It’s been just one year since Solavei emerged on the scene with a referral-based marketing approach for selling cellular service, tapping into its users to help spread the word on the $49 per month plans.
And now we’re getting a glimpse into the success that the controversial and heavily-funded company — led by former Motricity CEO Ryan Wuerch and backed by the likes of former AOL CEO Jonathan Miller, Amazon Kindle VP David Limp and others— has achieved in the past 12 months.
The company, which piggybacks on the T-Mobile network and allows users to earn free cellular service plans by signing up friends, co-workers and family members, said that it has attracted 250,000 members since its launch last September.
It is also on a annualized revenue run rate of $67 million, based on revenue figures from Sept. 2013. Today, the company is launching a new program in partnership with First Data to build on that momentum, a new marketplace for products and services beyond cellular service.
Earlier this year, Fierce Wireless reported that Solavei was looking to top $100 million in revenue in its first calendar year, so the $67 million run rate indicates that it is a bit behind those goals.
Still, a $67 million run rate for a company that’s been operating for 12 months is nothing to sneeze at. (By comparison, Zulily, which just filed to go public, posted revenue of $18.3 million in its first year). (Editor’s note: This post has been adjusted to better reflect the time period of the revenue run rate).
The new Marketplace program is being launched in partnership with First Data, marking a new way for Solavei members to market everything from high-speed Internet to cable plans to financial services to household goods. In each case, there will be a referral compensation model attached, a concept which has drawn the ire of some who negatively view business models in which members are rewarded for signing up acquaintances.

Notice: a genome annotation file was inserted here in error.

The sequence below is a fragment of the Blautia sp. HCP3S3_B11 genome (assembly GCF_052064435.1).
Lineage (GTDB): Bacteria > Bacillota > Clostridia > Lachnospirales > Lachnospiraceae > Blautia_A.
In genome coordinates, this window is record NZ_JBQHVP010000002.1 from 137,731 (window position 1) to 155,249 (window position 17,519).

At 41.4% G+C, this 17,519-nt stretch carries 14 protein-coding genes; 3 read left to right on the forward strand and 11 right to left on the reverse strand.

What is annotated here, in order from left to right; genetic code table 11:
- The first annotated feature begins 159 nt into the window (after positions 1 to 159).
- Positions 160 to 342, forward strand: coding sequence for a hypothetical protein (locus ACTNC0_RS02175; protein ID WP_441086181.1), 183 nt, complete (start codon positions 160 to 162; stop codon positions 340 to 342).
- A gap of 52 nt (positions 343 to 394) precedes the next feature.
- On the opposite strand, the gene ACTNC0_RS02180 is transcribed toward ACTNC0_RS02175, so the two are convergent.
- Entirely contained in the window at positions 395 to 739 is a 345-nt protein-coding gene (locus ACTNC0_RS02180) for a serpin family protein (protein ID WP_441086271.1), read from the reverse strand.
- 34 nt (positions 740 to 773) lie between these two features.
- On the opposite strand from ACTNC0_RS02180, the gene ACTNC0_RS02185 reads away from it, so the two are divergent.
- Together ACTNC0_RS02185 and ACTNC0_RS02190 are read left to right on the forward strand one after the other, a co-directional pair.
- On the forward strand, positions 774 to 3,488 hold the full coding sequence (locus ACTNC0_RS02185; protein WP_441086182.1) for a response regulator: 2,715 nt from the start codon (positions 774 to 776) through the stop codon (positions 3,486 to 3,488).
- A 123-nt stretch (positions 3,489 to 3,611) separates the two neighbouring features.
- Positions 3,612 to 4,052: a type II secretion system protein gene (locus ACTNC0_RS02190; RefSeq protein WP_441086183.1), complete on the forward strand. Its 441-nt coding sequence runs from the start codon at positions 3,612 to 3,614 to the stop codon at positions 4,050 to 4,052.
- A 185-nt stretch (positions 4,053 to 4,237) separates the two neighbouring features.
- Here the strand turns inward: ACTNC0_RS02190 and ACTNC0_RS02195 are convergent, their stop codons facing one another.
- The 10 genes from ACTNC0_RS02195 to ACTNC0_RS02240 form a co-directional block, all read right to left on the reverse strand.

“The explosive growth in our member base in our first 12 months validates our business premise and belief that social commerce will redefine distribution in the coming years,” said Wuerch, founder and CEO of Solavei. “We’re making people’s everyday purchases more affordable by shifting the large advertising dollars usually spent by brands to our members —directly rewarding them for sharing the value of Solavei with their friends and family.”
Solavei has signed up 16,000 merchants, including Target, Old Navy, Subway and Starbucks, for the new marketplace program, with members able to use a Solavei card to purchase items at a discount. Furthermore, money is directly deposited on the Solavei card when members refer friends to a specific service or product, with those members then able to use the cards at ATMs and to make purchases anywhere Visa is accepted. Solavei members already have the cards, and have been receiving compensation when they use them.
The marketplace is a bold step by the company — which has raised $25 million in funding — to expand beyond its cellular service offering.